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ACC Approves Implementing In-Helmet Communication Devices



Pitt head coach Pat Narduzzi.

The ACC has approved the implementation of two new technology initiatives, including coach-to-player in-helmet communication devices, for the 2024 season.

The ACC held its annual winter meetings in Charlotte, N.C. throughout the week, and as the league’s senior administrators met, the biggest takeaway from the three-day conference was the implementation of players being able to use in-helmet communication devices during games — allowing instant one-way communication between players on the field and coaches on the sideline.

While the ACC approved the measure, the NCAA’s football rules committee will also need to add its stamp of approval later this month.

In addition to direct coach-to-player communication devices, the ACC also approved the use of in-game video to allow for greater in-game adjustments. So, basically, it’s the use of tablets on the sideline.

Pat Narduzzi has long been an advocate for in-helmet communication, which has been utilized in the NFL for decades now, and it was brought up amid the Michigan sign-stealing scandal last fall.

“I think it would eliminate some of the signal stealing that we’ve had throughout the country,” Narduzzi said last November. “It’s been a hot topic, that no one can see what you’re saying unless they start reading lips but that’s why everybody is going to go like this and they can’t read my lips, either. But there’s a lot of that going on. It’s not just in one place. There’s a lot of it going on, and it’s been going on for years, so I think it would be great. They’ve got to find a way to use it.”

The NCAA allowed in-helmet communication devices to be utilized in non-Playoff bowl games last season, as a sort of trial run, and while Pitt obviously wasn’t able to take part, but Narduzzi talked about the potential of its use back in November.

If he had one concern about the use of the headset technology, though, it was the tempo at which offenses would be able to operate. But he had a potential solution.

“I think a way to correct all (the controversy) is let the quarterback have a mic, let the Mike linebacker have a mic, you’ve got a 40-second clock, you can’t snap the ball until 10 seconds or 15 seconds come off the clock,” Narduzzi said. “It eliminates the fast tempo, and again, the Mike linebacker can get in the huddle and tell everybody what’s going on. Now we know there’s no stealing anything, and you can have real football the way it should be played. To me, if they did that, you can’t snap the ball until 25 seconds or whatever it is, I think that would be a great way of doing it.”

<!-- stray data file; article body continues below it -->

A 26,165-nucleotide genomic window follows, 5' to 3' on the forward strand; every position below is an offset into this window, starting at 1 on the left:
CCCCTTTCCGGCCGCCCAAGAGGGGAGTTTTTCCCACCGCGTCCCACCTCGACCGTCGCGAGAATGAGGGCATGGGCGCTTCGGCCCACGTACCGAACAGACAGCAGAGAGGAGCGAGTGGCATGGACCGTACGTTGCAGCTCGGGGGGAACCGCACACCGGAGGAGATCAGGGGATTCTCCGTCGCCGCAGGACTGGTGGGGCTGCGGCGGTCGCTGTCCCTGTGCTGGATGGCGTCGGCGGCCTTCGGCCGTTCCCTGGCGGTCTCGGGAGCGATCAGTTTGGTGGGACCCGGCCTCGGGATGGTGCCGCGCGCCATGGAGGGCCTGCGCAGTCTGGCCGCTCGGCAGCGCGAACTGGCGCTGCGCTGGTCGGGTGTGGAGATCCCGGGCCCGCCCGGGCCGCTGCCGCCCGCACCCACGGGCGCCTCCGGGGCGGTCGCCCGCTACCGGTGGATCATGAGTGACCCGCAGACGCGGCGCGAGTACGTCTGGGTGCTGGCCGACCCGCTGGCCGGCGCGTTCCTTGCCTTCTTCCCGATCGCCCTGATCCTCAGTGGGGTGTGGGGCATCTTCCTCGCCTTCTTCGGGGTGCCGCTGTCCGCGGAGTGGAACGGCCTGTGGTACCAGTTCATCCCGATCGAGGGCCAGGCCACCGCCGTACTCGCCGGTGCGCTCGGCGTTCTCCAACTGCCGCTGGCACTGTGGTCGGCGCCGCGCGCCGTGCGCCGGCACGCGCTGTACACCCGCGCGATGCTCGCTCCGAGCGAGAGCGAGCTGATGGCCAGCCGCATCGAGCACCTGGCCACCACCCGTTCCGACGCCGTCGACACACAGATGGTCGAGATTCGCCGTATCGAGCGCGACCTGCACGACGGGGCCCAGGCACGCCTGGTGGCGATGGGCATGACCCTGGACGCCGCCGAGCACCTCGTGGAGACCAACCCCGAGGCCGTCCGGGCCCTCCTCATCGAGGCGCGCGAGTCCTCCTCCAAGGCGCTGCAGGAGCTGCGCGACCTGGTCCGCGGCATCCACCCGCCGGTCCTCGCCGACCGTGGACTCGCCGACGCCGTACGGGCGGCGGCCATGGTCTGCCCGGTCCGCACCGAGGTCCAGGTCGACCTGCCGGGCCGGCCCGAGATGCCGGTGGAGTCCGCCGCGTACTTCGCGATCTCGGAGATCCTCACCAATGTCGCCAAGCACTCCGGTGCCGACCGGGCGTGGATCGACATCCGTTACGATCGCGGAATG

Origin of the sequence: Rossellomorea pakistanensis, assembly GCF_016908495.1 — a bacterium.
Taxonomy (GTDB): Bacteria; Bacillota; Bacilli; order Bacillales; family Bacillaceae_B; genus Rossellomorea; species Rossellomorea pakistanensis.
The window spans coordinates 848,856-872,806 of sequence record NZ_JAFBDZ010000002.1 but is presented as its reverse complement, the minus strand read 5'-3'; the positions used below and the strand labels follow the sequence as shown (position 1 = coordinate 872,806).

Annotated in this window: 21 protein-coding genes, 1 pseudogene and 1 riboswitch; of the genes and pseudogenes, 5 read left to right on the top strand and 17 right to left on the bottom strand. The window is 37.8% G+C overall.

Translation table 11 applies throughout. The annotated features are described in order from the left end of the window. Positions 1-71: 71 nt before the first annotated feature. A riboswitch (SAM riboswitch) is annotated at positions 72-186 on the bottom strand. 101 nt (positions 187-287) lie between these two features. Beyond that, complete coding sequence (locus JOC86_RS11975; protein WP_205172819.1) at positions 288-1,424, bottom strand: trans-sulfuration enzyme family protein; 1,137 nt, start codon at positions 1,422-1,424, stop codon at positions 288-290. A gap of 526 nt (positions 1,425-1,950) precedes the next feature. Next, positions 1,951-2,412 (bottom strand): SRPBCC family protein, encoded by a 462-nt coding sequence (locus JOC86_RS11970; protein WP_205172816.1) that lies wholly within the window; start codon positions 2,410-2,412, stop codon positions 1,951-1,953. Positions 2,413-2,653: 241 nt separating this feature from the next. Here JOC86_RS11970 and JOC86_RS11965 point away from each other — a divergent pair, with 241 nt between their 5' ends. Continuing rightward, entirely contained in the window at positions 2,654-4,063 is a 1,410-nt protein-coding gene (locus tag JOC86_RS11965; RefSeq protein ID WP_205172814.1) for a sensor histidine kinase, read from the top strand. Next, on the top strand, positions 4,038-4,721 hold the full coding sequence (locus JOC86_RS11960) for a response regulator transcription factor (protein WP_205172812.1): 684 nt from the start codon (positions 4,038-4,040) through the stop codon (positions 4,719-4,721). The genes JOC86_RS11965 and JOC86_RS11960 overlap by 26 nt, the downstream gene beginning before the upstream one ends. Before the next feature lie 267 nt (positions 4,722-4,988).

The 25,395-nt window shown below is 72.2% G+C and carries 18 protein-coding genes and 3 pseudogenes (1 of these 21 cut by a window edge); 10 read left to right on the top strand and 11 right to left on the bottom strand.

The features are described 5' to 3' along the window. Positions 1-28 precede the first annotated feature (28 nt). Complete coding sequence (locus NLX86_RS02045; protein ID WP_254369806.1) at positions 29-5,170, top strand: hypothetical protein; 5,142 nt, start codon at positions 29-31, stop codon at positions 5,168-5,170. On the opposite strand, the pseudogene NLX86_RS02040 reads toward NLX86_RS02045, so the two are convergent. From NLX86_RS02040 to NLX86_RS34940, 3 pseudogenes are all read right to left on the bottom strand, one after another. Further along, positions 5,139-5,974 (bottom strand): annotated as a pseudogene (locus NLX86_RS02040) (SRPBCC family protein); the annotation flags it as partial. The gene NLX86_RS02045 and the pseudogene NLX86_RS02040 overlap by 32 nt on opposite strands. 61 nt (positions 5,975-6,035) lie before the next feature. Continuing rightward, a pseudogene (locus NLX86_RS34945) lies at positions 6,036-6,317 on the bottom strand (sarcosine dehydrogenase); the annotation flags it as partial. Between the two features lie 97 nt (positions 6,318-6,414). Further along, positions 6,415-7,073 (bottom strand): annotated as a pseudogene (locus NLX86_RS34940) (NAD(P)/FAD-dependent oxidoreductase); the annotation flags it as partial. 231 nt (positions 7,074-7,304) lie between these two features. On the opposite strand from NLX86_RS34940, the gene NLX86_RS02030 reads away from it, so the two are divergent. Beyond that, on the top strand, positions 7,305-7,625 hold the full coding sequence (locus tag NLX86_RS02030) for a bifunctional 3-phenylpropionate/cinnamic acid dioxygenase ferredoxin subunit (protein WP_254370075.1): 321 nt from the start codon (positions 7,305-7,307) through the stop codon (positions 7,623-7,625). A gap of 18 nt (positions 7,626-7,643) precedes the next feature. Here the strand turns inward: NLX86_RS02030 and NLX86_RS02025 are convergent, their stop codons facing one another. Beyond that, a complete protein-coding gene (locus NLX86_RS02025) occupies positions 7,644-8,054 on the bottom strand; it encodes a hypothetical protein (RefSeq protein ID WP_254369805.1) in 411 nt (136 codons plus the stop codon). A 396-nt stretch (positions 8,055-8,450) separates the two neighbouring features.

When it comes to the defensive side of the football, Narduzzi would like to be able to have one guy, as is the case in the NFL, with the ability to use a mic and communicate calls with the other 10 defenders on the field.

“That’s, to me, the only way it would really work in college football because you can’t have five or six microphones — you can’t have something in everybody’s helmet,” Narduzzi said. “I just think that’s chaos. It would be nice if everybody could hear the call. That would be great on defense. If 11 guys have to have 22 or 30 guys on offense and defense, that’s a lot of mics, and I just don’t think — and someone’s mic is going to go out, and ‘I didn’t get the call, time out.’ But hey, huddle up. You’ve got 15 seconds to huddle, get your call in, make it fair, and then play ball.”

The ACC has approved the use of the technology initiative, and pending NCAA approval, it appears that Pitt will benefit in 2024. It certainly won’t hurt Bell’s new up-tempo offensive scheme that is being installed this spring.

The technology initiative, which was approved by every ACC head coach, will be permissive and at each member school’s discretion.

According to the press release, significant discussions and updates about the future of college athletics, legislation and legal topics were brought up in individual and joint meetings, and dialogue with Disney, ESPN and the ACC Network took place regarding business, finance and revenue generation and the College Football Playoff.

Sandy Schall, Coldwell Banker
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Toledo Window Box
Toledo Window Box
3 months ago

Will be interesting to see if perennial powerhouse teams like Michigan start to fall back to the pack now that this form of cheating is prevented. Of course bags of cash will probably keep the scales tipped but this is a good start.

3 months ago

Hey Pat Narduzzi! Get on the phone and inquire about Hines Ward’s interest in becoming the next Wide Receivers Coach for Pitt. Do it….!

3 months ago

If not Hines think about Perry Parks from Coastal Carolina for WR Coach.

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